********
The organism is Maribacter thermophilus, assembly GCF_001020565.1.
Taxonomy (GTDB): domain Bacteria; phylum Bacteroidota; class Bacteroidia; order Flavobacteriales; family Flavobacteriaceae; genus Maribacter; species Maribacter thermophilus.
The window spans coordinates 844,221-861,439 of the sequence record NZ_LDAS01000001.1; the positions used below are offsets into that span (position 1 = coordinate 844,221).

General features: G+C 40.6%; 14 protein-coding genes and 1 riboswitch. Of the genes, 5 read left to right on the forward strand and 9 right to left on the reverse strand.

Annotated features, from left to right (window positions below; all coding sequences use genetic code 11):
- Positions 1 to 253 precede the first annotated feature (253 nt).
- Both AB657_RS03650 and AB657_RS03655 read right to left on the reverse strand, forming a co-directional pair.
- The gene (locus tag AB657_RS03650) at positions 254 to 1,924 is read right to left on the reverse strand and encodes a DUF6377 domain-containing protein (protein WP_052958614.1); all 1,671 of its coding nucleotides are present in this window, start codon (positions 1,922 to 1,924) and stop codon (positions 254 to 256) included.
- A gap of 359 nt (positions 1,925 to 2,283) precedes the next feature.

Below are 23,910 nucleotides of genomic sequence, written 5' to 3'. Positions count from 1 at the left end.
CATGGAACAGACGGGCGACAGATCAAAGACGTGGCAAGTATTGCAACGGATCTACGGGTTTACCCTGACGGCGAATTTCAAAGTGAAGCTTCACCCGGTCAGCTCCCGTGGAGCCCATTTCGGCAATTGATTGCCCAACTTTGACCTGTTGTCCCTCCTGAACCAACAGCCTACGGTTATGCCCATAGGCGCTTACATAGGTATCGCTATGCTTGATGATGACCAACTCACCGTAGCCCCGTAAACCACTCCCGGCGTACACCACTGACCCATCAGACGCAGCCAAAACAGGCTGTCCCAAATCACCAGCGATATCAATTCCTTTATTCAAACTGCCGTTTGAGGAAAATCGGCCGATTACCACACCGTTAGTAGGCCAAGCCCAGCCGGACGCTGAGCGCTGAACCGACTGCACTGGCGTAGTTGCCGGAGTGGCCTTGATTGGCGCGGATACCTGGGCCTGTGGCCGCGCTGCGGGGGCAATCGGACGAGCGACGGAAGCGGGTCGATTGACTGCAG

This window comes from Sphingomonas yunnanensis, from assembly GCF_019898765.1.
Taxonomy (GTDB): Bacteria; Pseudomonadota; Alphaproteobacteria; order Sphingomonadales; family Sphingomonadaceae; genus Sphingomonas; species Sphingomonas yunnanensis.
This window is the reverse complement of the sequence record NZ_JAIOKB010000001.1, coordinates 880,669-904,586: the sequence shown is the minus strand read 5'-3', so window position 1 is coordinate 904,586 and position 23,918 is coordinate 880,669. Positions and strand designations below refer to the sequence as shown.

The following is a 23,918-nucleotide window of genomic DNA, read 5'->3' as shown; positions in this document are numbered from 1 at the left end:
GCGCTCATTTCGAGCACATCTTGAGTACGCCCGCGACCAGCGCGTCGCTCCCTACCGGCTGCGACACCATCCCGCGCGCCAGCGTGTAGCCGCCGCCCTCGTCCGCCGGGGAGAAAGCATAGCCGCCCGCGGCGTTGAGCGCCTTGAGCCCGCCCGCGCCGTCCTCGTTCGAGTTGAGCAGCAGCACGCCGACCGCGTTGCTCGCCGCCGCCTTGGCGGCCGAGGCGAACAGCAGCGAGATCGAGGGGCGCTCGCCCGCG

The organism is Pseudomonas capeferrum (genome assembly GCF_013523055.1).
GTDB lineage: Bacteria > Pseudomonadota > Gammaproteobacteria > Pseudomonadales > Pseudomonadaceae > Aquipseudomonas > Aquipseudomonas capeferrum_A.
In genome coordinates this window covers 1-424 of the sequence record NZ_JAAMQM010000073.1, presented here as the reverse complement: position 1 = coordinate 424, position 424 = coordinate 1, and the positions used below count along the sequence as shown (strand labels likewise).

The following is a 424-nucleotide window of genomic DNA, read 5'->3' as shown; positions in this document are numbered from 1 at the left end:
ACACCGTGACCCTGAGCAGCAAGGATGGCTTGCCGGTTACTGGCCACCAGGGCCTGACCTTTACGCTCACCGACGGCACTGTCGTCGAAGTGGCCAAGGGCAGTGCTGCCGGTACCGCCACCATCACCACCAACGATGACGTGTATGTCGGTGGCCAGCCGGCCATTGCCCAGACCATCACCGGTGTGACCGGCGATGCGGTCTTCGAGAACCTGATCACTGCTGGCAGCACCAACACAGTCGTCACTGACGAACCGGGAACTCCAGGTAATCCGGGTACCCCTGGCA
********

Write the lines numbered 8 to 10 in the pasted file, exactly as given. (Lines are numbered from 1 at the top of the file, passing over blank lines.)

- The gene (locus tag AB657_RS03650) at positions 254 to 1,924 is read right to left on the reverse strand and encodes a DUF6377 domain-containing protein (protein WP_052958614.1); all 1,671 of its coding nucleotides are present in this window, start codon (positions 1,922 to 1,924) and stop codon (positions 254 to 256) included.
- A gap of 359 nt (positions 1,925 to 2,283) precedes the next feature.

Below are 23,910 nucleotides of genomic sequence, written 5' to 3'. Positions count from 1 at the left end.